The Slatest

Biden Calls for “Commonsense Gun Law Reforms,” Including Assault Weapons Ban

Joe Biden speaks during the 2020 Gun Safety Forum hosted by gun control activist groups Giffords and March for Our Lives at Enclave on October 2, 2019 in Las Vegas, Nevada.
Joe Biden speaks during the 2020 Gun Safety Forum hosted by gun control activist groups Giffords and March for Our Lives at Enclave on October 2, 2019 in Las Vegas, Nevada. Ethan Miller/Getty Images

President Joe Biden marked the third anniversary of the Parkland school shooting by pointing to the continuing “epidemic of gun violence” and calling on Congress to pass strict “commonsense gun law reforms,” including a ban on assault weapons. Biden also called for laws requiring background checks for all gun sales, banning high-capacity magazines, and ending immunity for gun manufacturers “who knowingly put weapons of war on our streets.”

“Today, as we mourn with the Parkland community, we mourn for all who have lost loved ones to gun violence,” Biden said in a statement on the anniversary of the day when a gunman opened fire at Marjory Stoneman Douglas High School in Parkland, Florida on Feb. 14, 2018 and killed 17 people. His administration “will not wait for the next mass shooting” to take action, Biden added. “We owe it to all those we’ve lost and to all those left behind to grieve to make a change. The time to act is now.”

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Biden frequently talked about the need to take action to decrease gun violence across the country while he was on the campaign trail. But the White House so far hasn’t spelled out how the president plans to turn that into a reality, particularly considering Democrats would need to get at least 10 Republicans to approve any bills in the Senate. Still, some longtime gun-control activists are feeling optimistic that Washington may actually move on the issue after years of inaction. House Speaker Nancy Pelosi said Sunday Congress would work with the administration to enact two background-check bills approved by the House in the last Congress.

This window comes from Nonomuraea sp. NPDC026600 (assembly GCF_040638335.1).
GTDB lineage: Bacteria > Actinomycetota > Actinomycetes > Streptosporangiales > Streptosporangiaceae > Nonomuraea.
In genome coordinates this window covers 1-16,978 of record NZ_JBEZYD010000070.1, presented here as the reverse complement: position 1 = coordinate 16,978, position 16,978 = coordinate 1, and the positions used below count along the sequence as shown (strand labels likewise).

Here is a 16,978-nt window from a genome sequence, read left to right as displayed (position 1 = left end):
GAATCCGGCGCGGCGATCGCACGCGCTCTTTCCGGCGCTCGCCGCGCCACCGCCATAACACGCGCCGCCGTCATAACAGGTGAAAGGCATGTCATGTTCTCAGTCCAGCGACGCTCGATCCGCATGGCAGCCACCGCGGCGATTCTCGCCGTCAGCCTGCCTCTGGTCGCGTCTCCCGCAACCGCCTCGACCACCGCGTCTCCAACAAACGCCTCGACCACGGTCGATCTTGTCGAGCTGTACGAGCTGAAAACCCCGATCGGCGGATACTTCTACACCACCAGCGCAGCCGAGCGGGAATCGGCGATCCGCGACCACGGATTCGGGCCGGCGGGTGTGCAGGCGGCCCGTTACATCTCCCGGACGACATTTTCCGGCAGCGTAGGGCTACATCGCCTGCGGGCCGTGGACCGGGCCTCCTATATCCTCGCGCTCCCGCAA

Gun control advocates in particular have been heartened because the White House has started to reach out to them, reports the Wall Street Journal. In addition to legislative measures, activists are pushing the administration to take action that would not require the support of Congress, considering the slim Democratic majority. Among the measures they’re proposing is appointing a senior aide who will specifically have the job of overseeing gun policy as well as pushing for existing rules to be more strictly enforced. Gun-rights groups are raising the alarm, with National Rifle Association spokeswoman Amy Hunter saying Biden “may become the most antigun president in American history.”

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Even as some activists have been heartened by the way the White House has reached out to gun control advocates, some has been concern that there has been comparatively little outreach to Black-led gun violence prevention groups, reports Mother Jones. These groups focus on everyday gun violence, an issue that they say requires particular attention now that there has been a sharp rise in shooting deaths in communities of color during the pandemic. “The reality that the Biden administration would convene a meeting on gun violence without any of us there, knowing the unfortunate rise of gun-related shootings and deaths in Black communities in the age of COVID, is troubling,” said Mike McBride, a Black pastor who helps direct the organizing group Faith in Action.

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